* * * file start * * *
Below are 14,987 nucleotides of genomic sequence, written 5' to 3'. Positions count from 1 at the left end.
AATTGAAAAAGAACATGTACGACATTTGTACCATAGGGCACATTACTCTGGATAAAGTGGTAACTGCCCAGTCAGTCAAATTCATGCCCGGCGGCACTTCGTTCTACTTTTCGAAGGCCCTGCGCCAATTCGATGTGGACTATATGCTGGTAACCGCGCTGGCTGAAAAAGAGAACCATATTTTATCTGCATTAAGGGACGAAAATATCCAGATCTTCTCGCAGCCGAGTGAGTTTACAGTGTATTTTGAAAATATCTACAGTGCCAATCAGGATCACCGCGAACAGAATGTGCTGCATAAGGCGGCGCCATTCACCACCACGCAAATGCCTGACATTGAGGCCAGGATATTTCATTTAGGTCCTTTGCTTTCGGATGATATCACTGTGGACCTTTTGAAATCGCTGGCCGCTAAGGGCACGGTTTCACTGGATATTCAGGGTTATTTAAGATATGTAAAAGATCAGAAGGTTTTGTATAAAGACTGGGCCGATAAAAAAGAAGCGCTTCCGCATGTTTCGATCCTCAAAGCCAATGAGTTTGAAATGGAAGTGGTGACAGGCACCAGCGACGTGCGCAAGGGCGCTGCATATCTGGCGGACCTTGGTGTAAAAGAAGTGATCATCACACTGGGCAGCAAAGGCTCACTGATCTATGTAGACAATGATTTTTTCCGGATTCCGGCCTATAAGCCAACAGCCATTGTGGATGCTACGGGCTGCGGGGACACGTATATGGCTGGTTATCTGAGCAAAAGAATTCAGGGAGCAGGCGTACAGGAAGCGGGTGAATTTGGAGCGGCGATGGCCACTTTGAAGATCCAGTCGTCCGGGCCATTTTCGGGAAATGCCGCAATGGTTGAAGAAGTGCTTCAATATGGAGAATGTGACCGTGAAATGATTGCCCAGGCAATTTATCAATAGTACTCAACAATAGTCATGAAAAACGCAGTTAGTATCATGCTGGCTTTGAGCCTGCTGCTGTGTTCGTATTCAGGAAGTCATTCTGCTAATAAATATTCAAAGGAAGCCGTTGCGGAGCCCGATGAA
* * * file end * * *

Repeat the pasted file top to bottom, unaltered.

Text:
Below are 14,987 nucleotides of genomic sequence, written 5' to 3'. Positions count from 1 at the left end.
AATTGAAAAAGAACATGTACGACATTTGTACCATAGGGCACATTACTCTGGATAAAGTGGTAACTGCCCAGTCAGTCAAATTCATGCCCGGCGGCACTTCGTTCTACTTTTCGAAGGCCCTGCGCCAATTCGATGTGGACTATATGCTGGTAACCGCGCTGGCTGAAAAAGAGAACCATATTTTATCTGCATTAAGGGACGAAAATATCCAGATCTTCTCGCAGCCGAGTGAGTTTACAGTGTATTTTGAAAATATCTACAGTGCCAATCAGGATCACCGCGAACAGAATGTGCTGCATAAGGCGGCGCCATTCACCACCACGCAAATGCCTGACATTGAGGCCAGGATATTTCATTTAGGTCCTTTGCTTTCGGATGATATCACTGTGGACCTTTTGAAATCGCTGGCCGCTAAGGGCACGGTTTCACTGGATATTCAGGGTTATTTAAGATATGTAAAAGATCAGAAGGTTTTGTATAAAGACTGGGCCGATAAAAAAGAAGCGCTTCCGCATGTTTCGATCCTCAAAGCCAATGAGTTTGAAATGGAAGTGGTGACAGGCACCAGCGACGTGCGCAAGGGCGCTGCATATCTGGCGGACCTTGGTGTAAAAGAAGTGATCATCACACTGGGCAGCAAAGGCTCACTGATCTATGTAGACAATGATTTTTTCCGGATTCCGGCCTATAAGCCAACAGCCATTGTGGATGCTACGGGCTGCGGGGACACGTATATGGCTGGTTATCTGAGCAAAAGAATTCAGGGAGCAGGCGTACAGGAAGCGGGTGAATTTGGAGCGGCGATGGCCACTTTGAAGATCCAGTCGTCCGGGCCATTTTCGGGAAATGCCGCAATGGTTGAAGAAGTGCTTCAATATGGAGAATGTGACCGTGAAATGATTGCCCAGGCAATTTATCAATAGTACTCAACAATAGTCATGAAAAACGCAGTTAGTATCATGCTGGCTTTGAGCCTGCTGCTGTGTTCGTATTCAGGAAGTCATTCTGCTAATAAATATTCAAAGGAAGCCGTTGCGGAGCCCGATGAA